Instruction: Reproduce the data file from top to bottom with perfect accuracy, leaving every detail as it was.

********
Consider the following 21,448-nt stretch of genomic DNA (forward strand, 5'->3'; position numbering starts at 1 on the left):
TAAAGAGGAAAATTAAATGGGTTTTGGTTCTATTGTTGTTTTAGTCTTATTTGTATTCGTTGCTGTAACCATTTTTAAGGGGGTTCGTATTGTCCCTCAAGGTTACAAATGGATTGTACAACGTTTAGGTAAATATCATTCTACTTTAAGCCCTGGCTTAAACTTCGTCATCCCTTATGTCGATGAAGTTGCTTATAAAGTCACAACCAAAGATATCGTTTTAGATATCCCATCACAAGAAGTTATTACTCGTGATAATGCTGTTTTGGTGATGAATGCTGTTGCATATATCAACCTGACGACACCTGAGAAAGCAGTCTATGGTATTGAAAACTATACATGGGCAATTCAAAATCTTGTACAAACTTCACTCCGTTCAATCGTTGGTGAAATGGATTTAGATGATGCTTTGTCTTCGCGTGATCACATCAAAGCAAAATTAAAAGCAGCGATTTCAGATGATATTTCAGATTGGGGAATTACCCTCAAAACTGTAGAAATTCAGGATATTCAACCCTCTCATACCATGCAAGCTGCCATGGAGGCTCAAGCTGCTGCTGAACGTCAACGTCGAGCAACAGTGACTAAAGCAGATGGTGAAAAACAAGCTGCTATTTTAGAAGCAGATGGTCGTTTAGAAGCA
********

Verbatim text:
Consider the following 21,448-nt stretch of genomic DNA (forward strand, 5'->3'; position numbering starts at 1 on the left):
TAAAGAGGAAAATTAAATGGGTTTTGGTTCTATTGTTGTTTTAGTCTTATTTGTATTCGTTGCTGTAACCATTTTTAAGGGGGTTCGTATTGTCCCTCAAGGTTACAAATGGATTGTACAACGTTTAGGTAAATATCATTCTACTTTAAGCCCTGGCTTAAACTTCGTCATCCCTTATGTCGATGAAGTTGCTTATAAAGTCACAACCAAAGATATCGTTTTAGATATCCCATCACAAGAAGTTATTACTCGTGATAATGCTGTTTTGGTGATGAATGCTGTTGCATATATCAACCTGACGACACCTGAGAAAGCAGTCTATGGTATTGAAAACTATACATGGGCAATTCAAAATCTTGTACAAACTTCACTCCGTTCAATCGTTGGTGAAATGGATTTAGATGATGCTTTGTCTTCGCGTGATCACATCAAAGCAAAATTAAAAGCAGCGATTTCAGATGATATTTCAGATTGGGGAATTACCCTCAAAACTGTAGAAATTCAGGATATTCAACCCTCTCATACCATGCAAGCTGCCATGGAGGCTCAAGCTGCTGCTGAACGTCAACGTCGAGCAACAGTGACTAAAGCAGATGGTGAAAAACAAGCTGCTATTTTAGAAGCAGATGGTCGTTTAGAAGCA